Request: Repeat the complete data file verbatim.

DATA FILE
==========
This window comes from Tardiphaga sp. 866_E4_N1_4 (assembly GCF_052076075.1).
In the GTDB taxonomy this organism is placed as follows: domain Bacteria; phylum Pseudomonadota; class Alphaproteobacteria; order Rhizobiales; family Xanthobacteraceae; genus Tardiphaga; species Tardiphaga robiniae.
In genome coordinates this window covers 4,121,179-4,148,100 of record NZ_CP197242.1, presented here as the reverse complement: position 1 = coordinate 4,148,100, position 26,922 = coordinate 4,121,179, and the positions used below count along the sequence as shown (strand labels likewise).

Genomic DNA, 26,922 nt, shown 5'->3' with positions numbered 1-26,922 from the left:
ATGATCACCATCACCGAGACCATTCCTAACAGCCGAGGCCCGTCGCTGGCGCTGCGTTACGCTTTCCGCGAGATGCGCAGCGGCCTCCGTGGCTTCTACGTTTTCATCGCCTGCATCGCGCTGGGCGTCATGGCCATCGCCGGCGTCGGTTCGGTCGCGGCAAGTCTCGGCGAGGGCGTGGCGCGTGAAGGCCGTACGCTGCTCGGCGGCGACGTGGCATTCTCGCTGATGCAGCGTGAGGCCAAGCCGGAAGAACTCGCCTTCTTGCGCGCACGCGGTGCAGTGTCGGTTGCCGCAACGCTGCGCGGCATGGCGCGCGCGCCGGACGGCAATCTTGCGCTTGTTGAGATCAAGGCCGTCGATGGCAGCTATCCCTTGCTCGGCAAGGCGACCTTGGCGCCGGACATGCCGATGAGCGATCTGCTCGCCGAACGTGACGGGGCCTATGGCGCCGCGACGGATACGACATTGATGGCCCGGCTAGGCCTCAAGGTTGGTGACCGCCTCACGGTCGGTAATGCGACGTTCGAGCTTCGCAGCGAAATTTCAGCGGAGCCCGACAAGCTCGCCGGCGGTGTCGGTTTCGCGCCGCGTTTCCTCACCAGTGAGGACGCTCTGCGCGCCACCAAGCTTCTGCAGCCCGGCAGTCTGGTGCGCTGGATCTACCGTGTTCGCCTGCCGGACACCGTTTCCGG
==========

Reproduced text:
This window comes from Tardiphaga sp. 866_E4_N1_4 (assembly GCF_052076075.1).
In the GTDB taxonomy this organism is placed as follows: domain Bacteria; phylum Pseudomonadota; class Alphaproteobacteria; order Rhizobiales; family Xanthobacteraceae; genus Tardiphaga; species Tardiphaga robiniae.
In genome coordinates this window covers 4,121,179-4,148,100 of record NZ_CP197242.1, presented here as the reverse complement: position 1 = coordinate 4,148,100, position 26,922 = coordinate 4,121,179, and the positions used below count along the sequence as shown (strand labels likewise).

Genomic DNA, 26,922 nt, shown 5'->3' with positions numbered 1-26,922 from the left:
ATGATCACCATCACCGAGACCATTCCTAACAGCCGAGGCCCGTCGCTGGCGCTGCGTTACGCTTTCCGCGAGATGCGCAGCGGCCTCCGTGGCTTCTACGTTTTCATCGCCTGCATCGCGCTGGGCGTCATGGCCATCGCCGGCGTCGGTTCGGTCGCGGCAAGTCTCGGCGAGGGCGTGGCGCGTGAAGGCCGTACGCTGCTCGGCGGCGACGTGGCATTCTCGCTGATGCAGCGTGAGGCCAAGCCGGAAGAACTCGCCTTCTTGCGCGCACGCGGTGCAGTGTCGGTTGCCGCAACGCTGCGCGGCATGGCGCGCGCGCCGGACGGCAATCTTGCGCTTGTTGAGATCAAGGCCGTCGATGGCAGCTATCCCTTGCTCGGCAAGGCGACCTTGGCGCCGGACATGCCGATGAGCGATCTGCTCGCCGAACGTGACGGGGCCTATGGCGCCGCGACGGATACGACATTGATGGCCCGGCTAGGCCTCAAGGTTGGTGACCGCCTCACGGTCGGTAATGCGACGTTCGAGCTTCGCAGCGAAATTTCAGCGGAGCCCGACAAGCTCGCCGGCGGTGTCGGTTTCGCGCCGCGTTTCCTCACCAGTGAGGACGCTCTGCGCGCCACCAAGCTTCTGCAGCCCGGCAGTCTGGTGCGCTGGATCTACCGTGTTCGCCTGCCGGACACCGTTTCCGG